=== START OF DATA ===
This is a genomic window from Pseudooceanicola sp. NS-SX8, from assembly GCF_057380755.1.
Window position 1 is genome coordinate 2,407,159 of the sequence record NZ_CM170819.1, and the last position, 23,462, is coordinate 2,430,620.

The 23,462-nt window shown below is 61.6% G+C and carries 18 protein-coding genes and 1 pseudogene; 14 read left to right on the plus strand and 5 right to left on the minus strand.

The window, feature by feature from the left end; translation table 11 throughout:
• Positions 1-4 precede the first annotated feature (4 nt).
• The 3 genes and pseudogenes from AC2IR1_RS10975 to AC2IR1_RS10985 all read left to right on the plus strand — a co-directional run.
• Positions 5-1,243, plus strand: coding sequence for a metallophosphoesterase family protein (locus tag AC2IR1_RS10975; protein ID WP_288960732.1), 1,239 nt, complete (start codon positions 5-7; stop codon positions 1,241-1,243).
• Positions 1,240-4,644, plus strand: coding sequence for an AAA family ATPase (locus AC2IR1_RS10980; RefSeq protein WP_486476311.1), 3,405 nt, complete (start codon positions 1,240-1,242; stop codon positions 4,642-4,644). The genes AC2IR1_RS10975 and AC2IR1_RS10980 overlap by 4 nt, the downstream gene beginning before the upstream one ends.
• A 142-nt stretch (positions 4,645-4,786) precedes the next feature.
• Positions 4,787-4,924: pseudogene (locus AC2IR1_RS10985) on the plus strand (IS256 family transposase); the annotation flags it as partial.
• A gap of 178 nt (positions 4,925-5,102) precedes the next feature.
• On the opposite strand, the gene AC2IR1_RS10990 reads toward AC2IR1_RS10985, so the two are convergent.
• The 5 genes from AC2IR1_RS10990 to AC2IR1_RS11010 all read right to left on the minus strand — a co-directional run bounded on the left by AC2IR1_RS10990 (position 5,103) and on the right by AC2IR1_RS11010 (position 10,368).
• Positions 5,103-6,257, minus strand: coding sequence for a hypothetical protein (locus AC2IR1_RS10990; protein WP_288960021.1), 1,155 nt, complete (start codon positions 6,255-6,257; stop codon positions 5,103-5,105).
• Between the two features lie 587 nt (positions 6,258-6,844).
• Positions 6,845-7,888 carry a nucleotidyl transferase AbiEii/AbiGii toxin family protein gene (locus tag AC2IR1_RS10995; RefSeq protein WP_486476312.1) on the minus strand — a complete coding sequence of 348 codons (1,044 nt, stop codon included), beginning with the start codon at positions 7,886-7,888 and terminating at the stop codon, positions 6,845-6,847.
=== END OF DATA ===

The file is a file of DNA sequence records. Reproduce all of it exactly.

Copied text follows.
This is a genomic window from Pseudooceanicola sp. NS-SX8, from assembly GCF_057380755.1.
Window position 1 is genome coordinate 2,407,159 of the sequence record NZ_CM170819.1, and the last position, 23,462, is coordinate 2,430,620.

The 23,462-nt window shown below is 61.6% G+C and carries 18 protein-coding genes and 1 pseudogene; 14 read left to right on the plus strand and 5 right to left on the minus strand.

The window, feature by feature from the left end; translation table 11 throughout:
• Positions 1-4 precede the first annotated feature (4 nt).
• The 3 genes and pseudogenes from AC2IR1_RS10975 to AC2IR1_RS10985 all read left to right on the plus strand — a co-directional run.
• Positions 5-1,243, plus strand: coding sequence for a metallophosphoesterase family protein (locus tag AC2IR1_RS10975; protein ID WP_288960732.1), 1,239 nt, complete (start codon positions 5-7; stop codon positions 1,241-1,243).
• Positions 1,240-4,644, plus strand: coding sequence for an AAA family ATPase (locus AC2IR1_RS10980; RefSeq protein WP_486476311.1), 3,405 nt, complete (start codon positions 1,240-1,242; stop codon positions 4,642-4,644). The genes AC2IR1_RS10975 and AC2IR1_RS10980 overlap by 4 nt, the downstream gene beginning before the upstream one ends.
• A 142-nt stretch (positions 4,645-4,786) precedes the next feature.
• Positions 4,787-4,924: pseudogene (locus AC2IR1_RS10985) on the plus strand (IS256 family transposase); the annotation flags it as partial.
• A gap of 178 nt (positions 4,925-5,102) precedes the next feature.
• On the opposite strand, the gene AC2IR1_RS10990 reads toward AC2IR1_RS10985, so the two are convergent.
• The 5 genes from AC2IR1_RS10990 to AC2IR1_RS11010 all read right to left on the minus strand — a co-directional run bounded on the left by AC2IR1_RS10990 (position 5,103) and on the right by AC2IR1_RS11010 (position 10,368).
• Positions 5,103-6,257, minus strand: coding sequence for a hypothetical protein (locus AC2IR1_RS10990; protein WP_288960021.1), 1,155 nt, complete (start codon positions 6,255-6,257; stop codon positions 5,103-5,105).
• Between the two features lie 587 nt (positions 6,258-6,844).
• Positions 6,845-7,888 carry a nucleotidyl transferase AbiEii/AbiGii toxin family protein gene (locus tag AC2IR1_RS10995; RefSeq protein WP_486476312.1) on the minus strand — a complete coding sequence of 348 codons (1,044 nt, stop codon included), beginning with the start codon at positions 7,886-7,888 and terminating at the stop codon, positions 6,845-6,847.